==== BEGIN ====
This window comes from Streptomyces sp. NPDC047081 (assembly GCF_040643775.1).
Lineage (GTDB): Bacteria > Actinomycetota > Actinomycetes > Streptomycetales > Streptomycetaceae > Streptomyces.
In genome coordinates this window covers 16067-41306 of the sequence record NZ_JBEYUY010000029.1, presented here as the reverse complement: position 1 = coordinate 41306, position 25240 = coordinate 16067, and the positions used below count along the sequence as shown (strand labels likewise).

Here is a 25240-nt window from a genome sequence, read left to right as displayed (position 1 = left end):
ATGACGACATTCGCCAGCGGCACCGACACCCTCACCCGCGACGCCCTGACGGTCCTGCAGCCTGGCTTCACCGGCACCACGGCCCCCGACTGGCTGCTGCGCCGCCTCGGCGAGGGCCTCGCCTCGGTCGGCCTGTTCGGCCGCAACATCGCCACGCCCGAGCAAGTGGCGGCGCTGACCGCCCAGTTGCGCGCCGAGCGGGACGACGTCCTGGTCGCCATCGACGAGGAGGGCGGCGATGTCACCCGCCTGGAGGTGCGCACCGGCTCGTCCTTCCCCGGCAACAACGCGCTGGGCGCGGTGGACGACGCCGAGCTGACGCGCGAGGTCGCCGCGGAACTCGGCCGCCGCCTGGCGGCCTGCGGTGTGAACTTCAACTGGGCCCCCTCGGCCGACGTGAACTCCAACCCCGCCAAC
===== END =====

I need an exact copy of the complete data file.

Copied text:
This window comes from Streptomyces sp. NPDC047081 (assembly GCF_040643775.1).
Lineage (GTDB): Bacteria > Actinomycetota > Actinomycetes > Streptomycetales > Streptomycetaceae > Streptomyces.
In genome coordinates this window covers 16067-41306 of the sequence record NZ_JBEYUY010000029.1, presented here as the reverse complement: position 1 = coordinate 41306, position 25240 = coordinate 16067, and the positions used below count along the sequence as shown (strand labels likewise).

Here is a 25240-nt window from a genome sequence, read left to right as displayed (position 1 = left end):
ATGACGACATTCGCCAGCGGCACCGACACCCTCACCCGCGACGCCCTGACGGTCCTGCAGCCTGGCTTCACCGGCACCACGGCCCCCGACTGGCTGCTGCGCCGCCTCGGCGAGGGCCTCGCCTCGGTCGGCCTGTTCGGCCGCAACATCGCCACGCCCGAGCAAGTGGCGGCGCTGACCGCCCAGTTGCGCGCCGAGCGGGACGACGTCCTGGTCGCCATCGACGAGGAGGGCGGCGATGTCACCCGCCTGGAGGTGCGCACCGGCTCGTCCTTCCCCGGCAACAACGCGCTGGGCGCGGTGGACGACGCCGAGCTGACGCGCGAGGTCGCCGCGGAACTCGGCCGCCGCCTGGCGGCCTGCGGTGTGAACTTCAACTGGGCCCCCTCGGCCGACGTGAACTCCAACCCCGCCAAC